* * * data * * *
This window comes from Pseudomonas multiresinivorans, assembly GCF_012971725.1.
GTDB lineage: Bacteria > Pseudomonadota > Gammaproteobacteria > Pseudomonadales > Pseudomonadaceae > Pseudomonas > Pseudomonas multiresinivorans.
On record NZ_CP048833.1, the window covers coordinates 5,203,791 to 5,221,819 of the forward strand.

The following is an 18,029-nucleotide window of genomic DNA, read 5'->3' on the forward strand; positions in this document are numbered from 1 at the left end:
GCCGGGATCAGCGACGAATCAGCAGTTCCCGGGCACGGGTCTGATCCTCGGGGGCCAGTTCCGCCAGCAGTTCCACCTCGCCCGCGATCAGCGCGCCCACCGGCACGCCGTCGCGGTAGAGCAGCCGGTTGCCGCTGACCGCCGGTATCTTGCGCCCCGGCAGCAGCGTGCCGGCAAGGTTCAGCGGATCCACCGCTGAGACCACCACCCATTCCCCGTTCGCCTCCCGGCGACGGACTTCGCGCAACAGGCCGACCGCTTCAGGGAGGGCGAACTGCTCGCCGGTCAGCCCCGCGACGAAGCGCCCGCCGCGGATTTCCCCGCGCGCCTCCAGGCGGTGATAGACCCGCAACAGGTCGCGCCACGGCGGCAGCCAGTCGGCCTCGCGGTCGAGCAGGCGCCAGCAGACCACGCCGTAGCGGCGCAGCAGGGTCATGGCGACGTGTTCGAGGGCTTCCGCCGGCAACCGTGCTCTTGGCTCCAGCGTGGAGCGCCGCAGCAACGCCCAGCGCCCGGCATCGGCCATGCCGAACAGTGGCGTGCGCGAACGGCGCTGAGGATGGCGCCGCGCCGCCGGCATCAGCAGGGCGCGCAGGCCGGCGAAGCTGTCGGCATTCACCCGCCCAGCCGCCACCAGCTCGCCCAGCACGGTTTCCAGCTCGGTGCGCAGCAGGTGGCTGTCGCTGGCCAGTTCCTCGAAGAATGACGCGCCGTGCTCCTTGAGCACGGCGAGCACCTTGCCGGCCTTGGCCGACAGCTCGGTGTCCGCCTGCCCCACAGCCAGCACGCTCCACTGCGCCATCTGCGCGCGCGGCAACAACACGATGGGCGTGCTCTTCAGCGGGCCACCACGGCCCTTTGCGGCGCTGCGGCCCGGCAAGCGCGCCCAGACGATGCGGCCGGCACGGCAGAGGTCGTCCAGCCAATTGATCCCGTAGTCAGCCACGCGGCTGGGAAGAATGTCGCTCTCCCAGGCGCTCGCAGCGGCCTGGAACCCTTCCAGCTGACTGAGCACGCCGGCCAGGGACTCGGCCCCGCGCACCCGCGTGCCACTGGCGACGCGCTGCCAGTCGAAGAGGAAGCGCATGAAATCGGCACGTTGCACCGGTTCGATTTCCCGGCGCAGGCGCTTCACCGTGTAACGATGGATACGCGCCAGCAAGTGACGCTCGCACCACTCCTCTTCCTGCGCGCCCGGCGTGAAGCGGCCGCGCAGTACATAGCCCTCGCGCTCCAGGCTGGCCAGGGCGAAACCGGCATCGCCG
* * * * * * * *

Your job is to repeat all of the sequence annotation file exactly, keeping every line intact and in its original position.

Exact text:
This window comes from Pseudomonas multiresinivorans, assembly GCF_012971725.1.
GTDB lineage: Bacteria > Pseudomonadota > Gammaproteobacteria > Pseudomonadales > Pseudomonadaceae > Pseudomonas > Pseudomonas multiresinivorans.
On record NZ_CP048833.1, the window covers coordinates 5,203,791 to 5,221,819 of the forward strand.

The following is an 18,029-nucleotide window of genomic DNA, read 5'->3' on the forward strand; positions in this document are numbered from 1 at the left end:
GCCGGGATCAGCGACGAATCAGCAGTTCCCGGGCACGGGTCTGATCCTCGGGGGCCAGTTCCGCCAGCAGTTCCACCTCGCCCGCGATCAGCGCGCCCACCGGCACGCCGTCGCGGTAGAGCAGCCGGTTGCCGCTGACCGCCGGTATCTTGCGCCCCGGCAGCAGCGTGCCGGCAAGGTTCAGCGGATCCACCGCTGAGACCACCACCCATTCCCCGTTCGCCTCCCGGCGACGGACTTCGCGCAACAGGCCGACCGCTTCAGGGAGGGCGAACTGCTCGCCGGTCAGCCCCGCGACGAAGCGCCCGCCGCGGATTTCCCCGCGCGCCTCCAGGCGGTGATAGACCCGCAACAGGTCGCGCCACGGCGGCAGCCAGTCGGCCTCGCGGTCGAGCAGGCGCCAGCAGACCACGCCGTAGCGGCGCAGCAGGGTCATGGCGACGTGTTCGAGGGCTTCCGCCGGCAACCGTGCTCTTGGCTCCAGCGTGGAGCGCCGCAGCAACGCCCAGCGCCCGGCATCGGCCATGCCGAACAGTGGCGTGCGCGAACGGCGCTGAGGATGGCGCCGCGCCGCCGGCATCAGCAGGGCGCGCAGGCCGGCGAAGCTGTCGGCATTCACCCGCCCAGCCGCCACCAGCTCGCCCAGCACGGTTTCCAGCTCGGTGCGCAGCAGGTGGCTGTCGCTGGCCAGTTCCTCGAAGAATGACGCGCCGTGCTCCTTGAGCACGGCGAGCACCTTGCCGGCCTTGGCCGACAGCTCGGTGTCCGCCTGCCCCACAGCCAGCACGCTCCACTGCGCCATCTGCGCGCGCGGCAACAACACGATGGGCGTGCTCTTCAGCGGGCCACCACGGCCCTTTGCGGCGCTGCGGCCCGGCAAGCGCGCCCAGACGATGCGGCCGGCACGGCAGAGGTCGTCCAGCCAATTGATCCCGTAGTCAGCCACGCGGCTGGGAAGAATGTCGCTCTCCCAGGCGCTCGCAGCGGCCTGGAACCCTTCCAGCTGACTGAGCACGCCGGCCAGGGACTCGGCCCCGCGCACCCGCGTGCCACTGGCGACGCGCTGCCAGTCGAAGAGGAAGCGCATGAAATCGGCACGTTGCACCGGTTCGATTTCCCGGCGCAGGCGCTTCACCGTGTAACGATGGATACGCGCCAGCAAGTGACGCTCGCACCACTCCTCTTCCTGCGCGCCCGGCGTGAAGCGGCCGCGCAGTACATAGCCCTCGCGCTCCAGGCTGGCCAGGGCGAAACCGGCATCGCCG